Surprisingly few of today’s helmets meet the tough Snell standards. CPSC-certification and CEN standards may look pukka but they are inferior to Snell. There’s a bunch of Chinese bucket helmets on the ‘certified by Snell’ list and a few from Limar. Specialized helmets are also on the dated-looking Snell website – alone among the well-known branded helmets – but check in the liner for the exact standard now used for each Specialized helmet.

The best thing about the more upmarket, up-to-date helmets – apart from their superior styling, lighter weight, and bucket-loads of vents – is the retention. Prior to the Roc Loc stabilisation head-clasper – now on its fourth generation – helmet fit was hit-and-miss. Retention devices are now commonplace and, anecdotally, appear to offer greater safety than older helmets, although studies show that some aero helmets, upon impact, defeat even the best retention devices.

The American pro-helmet organisation the Bicycle Helmet Safety Institute believes the current obsession for vents and sexy helmet shapes, including ‘vent tails’ – is a Bad Thing:

“Unfortunately opening up new vents usually requires harder, more dense foam and squaring off the edges of the remaining foam ribs to squeeze out the most impact protection possible from the narrower pieces still there. Since we believe that rounder shells and less dense foam are virtues in a crash, we don’t recommend hyper-vented helmets unless you can’t live without the added ventilation…

“…better construction techniques don’t often mean better impact protection, just thinner helmets and more vents. In short, more money will buy you more vents, but not necessarily more safety…

“We believe that the ideal surface for striking a road resembles a bowling ball: hard, smooth and round. Round shells reduce to a minimum any tendency for a helmet to ‘stick’ to the surface when you hit, with the possibility of increasing impact intensity, contributing to rotational brain injury or jerking the rider’s neck.”

Randy Swart, director of the Bicycle Helmet Safety Institute, believes even the toughest of today’s helmet standards are weak:

“There have been so few advances in helmet technology over the last decade, and there is so little incentive for manufacturers to plow money into research and development, that we would not anticipate helmets that could meet an ideal standard in our lifetime, and probably not in yours either.

“There have also been no major advances in lab testing equipment and protocols over the last decade. Old arguments about test rig designs have never been settled. No private or public lab is investing in research on major new systems for improving our testing. No new advances in designing better tests are on the horizon.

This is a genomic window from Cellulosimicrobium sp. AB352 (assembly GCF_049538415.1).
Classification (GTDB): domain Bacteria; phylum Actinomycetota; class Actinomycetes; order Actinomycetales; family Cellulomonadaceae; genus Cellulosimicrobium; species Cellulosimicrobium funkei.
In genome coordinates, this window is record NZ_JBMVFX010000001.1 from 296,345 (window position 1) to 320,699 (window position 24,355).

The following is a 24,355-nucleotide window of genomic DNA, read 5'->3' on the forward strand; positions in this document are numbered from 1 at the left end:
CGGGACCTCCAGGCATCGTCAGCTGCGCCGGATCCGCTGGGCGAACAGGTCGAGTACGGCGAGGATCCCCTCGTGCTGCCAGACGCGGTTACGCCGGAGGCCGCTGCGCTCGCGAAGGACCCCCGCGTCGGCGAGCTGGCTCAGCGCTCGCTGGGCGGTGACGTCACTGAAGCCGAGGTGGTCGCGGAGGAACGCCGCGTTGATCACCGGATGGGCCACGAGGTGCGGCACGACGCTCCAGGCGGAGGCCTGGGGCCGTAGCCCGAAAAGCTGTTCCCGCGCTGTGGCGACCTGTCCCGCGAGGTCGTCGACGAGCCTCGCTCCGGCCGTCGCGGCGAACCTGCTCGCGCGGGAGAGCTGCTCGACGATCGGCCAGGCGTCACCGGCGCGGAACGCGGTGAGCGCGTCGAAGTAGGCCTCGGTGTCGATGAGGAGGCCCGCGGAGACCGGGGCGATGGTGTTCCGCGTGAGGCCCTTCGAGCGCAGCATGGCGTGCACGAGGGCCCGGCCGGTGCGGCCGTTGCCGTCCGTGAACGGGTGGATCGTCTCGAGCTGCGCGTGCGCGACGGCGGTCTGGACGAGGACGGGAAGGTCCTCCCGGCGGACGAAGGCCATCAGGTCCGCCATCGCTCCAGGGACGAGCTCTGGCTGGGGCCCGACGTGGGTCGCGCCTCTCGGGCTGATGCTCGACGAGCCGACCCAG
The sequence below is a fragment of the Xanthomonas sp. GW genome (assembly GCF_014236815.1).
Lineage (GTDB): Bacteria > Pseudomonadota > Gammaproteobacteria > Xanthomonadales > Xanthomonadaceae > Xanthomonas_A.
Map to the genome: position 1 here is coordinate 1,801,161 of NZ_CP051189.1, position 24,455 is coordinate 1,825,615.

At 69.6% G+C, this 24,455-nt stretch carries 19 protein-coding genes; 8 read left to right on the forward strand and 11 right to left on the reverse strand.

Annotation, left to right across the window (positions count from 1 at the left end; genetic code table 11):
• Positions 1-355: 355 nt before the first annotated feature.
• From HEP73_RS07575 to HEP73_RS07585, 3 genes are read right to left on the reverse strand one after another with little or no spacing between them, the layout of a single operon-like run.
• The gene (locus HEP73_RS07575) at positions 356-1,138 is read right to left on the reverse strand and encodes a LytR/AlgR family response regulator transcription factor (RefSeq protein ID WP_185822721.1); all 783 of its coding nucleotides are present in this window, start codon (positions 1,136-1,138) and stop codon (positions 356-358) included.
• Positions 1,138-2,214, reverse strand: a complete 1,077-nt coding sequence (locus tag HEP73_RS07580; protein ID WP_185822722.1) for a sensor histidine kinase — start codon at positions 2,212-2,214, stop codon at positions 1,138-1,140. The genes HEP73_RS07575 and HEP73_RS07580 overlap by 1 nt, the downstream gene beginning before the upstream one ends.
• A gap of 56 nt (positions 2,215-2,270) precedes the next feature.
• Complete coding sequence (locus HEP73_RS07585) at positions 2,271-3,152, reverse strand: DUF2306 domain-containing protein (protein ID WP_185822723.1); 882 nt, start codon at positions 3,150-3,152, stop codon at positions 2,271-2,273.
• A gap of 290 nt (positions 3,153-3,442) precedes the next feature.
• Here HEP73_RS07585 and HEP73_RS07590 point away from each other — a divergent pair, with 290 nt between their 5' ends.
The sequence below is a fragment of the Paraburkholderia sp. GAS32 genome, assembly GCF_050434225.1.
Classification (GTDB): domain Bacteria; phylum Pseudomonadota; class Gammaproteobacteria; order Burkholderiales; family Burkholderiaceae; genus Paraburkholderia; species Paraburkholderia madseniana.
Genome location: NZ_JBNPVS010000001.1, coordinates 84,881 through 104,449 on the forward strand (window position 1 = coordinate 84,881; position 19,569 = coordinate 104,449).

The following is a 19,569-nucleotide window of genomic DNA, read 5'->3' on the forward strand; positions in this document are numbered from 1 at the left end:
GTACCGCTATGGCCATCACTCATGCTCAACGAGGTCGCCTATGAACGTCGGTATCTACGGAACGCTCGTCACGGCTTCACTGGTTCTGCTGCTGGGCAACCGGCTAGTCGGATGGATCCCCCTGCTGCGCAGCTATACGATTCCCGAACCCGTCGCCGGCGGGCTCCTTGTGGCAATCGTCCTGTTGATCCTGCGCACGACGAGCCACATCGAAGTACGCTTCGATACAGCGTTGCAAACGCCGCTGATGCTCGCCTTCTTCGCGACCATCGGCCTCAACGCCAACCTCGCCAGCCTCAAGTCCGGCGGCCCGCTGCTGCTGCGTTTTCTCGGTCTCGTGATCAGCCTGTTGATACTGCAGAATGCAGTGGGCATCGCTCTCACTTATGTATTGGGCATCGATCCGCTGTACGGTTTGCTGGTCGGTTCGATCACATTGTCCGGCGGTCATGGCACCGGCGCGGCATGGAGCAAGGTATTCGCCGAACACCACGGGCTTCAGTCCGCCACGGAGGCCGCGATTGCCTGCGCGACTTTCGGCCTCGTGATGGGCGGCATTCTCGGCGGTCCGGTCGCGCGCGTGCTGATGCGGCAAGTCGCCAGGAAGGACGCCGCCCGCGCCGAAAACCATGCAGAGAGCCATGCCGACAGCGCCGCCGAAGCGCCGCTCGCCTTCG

“Development of an international bicycle helmet standard is stalled. Europe has a different test rig that it considers superior and the US regards as unnecessarily complex. The US uses two different drop rigs that produce slightly different results and studiously ignores the problem because each rig has its champions who regard the other as inferior, and because nobody wants to invest in new rigs. The US uses 2 metre drop heights, while Europe uses 1.5 metres, resulting in helmets that are thinner and often will not pass US tests.

“In the absence of better standards, manufacturers are stalled in improving their helmets by two constraints: marketing and legal liability. They are convinced that they can’t sell a helmet that is thicker and therefore bulky looking. And their lawyers will not let them advertise that a helmet is ‘safer’ or ‘more protective’ or even ‘designed to prevent concussion’ for fear that they will lose lawsuits when a rider is injured in that helmet.”

Safer lids are also constrained by our litigious society, says the Bicycle Helmet Safety Institute:

“If a manufacturer wants to offer a helmet with superior protection, it must build that same protection into every model in its line or face lawsuits charging that they failed to provide the use the most protective technology possible. And if a manufacturer has a new helmet that is much more protective, their corporate attorneys will not permit it to be advertised as superior in preventing injury because they would anticipate losing every lawsuit involving injuries received in that model. So helmet advertising is an exercise in creativity as marketers try to tout their products while never saying anything about their performance.”

I don’t wear a 1980s helmet. I prefer to sacrifice some safety for comfort and style. At the end of the day I’m a sucker for the deft marketing. I wear a Met Stradivarius, the “world’s first bicycle helmet below 200 grams!”

Pix are of me and my three kids wearing our super-trendy Met helmets. The CX pic of me was taken by Brian Smith.